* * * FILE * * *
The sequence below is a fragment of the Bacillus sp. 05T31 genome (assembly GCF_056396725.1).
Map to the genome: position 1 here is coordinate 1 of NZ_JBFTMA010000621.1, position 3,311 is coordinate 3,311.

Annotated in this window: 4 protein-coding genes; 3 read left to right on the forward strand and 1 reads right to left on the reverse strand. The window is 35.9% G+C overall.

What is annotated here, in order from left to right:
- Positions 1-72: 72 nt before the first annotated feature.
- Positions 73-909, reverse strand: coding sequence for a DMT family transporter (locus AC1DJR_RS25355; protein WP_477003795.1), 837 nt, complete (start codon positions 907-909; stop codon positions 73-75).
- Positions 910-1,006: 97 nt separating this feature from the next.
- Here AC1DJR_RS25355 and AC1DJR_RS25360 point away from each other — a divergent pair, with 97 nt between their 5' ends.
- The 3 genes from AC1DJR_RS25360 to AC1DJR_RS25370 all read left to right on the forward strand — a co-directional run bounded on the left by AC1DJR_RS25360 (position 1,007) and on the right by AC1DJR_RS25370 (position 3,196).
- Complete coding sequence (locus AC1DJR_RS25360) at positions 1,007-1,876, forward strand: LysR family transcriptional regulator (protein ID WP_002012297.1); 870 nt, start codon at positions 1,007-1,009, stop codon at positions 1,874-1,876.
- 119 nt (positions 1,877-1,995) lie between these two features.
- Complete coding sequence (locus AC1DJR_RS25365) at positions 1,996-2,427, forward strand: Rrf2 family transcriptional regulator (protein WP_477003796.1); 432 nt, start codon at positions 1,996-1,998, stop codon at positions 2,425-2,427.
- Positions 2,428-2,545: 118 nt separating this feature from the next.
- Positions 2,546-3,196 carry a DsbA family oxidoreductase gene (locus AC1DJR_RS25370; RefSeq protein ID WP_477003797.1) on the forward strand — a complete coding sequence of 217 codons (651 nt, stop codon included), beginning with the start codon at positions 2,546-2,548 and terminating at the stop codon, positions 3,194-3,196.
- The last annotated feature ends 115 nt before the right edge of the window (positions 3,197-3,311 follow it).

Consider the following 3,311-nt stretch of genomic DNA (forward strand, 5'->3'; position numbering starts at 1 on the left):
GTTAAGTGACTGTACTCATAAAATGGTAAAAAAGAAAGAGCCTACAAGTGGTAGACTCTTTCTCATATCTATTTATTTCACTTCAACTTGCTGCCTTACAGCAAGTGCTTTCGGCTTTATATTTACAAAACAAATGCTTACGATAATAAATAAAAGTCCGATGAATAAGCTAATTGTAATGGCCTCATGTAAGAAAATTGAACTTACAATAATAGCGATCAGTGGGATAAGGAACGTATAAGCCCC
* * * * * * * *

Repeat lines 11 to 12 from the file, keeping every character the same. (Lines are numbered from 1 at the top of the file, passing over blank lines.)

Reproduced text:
- 119 nt (positions 1,877-1,995) lie between these two features.
- Complete coding sequence (locus AC1DJR_RS25365) at positions 1,996-2,427, forward strand: Rrf2 family transcriptional regulator (protein WP_477003796.1); 432 nt, start codon at positions 1,996-1,998, stop codon at positions 2,425-2,427.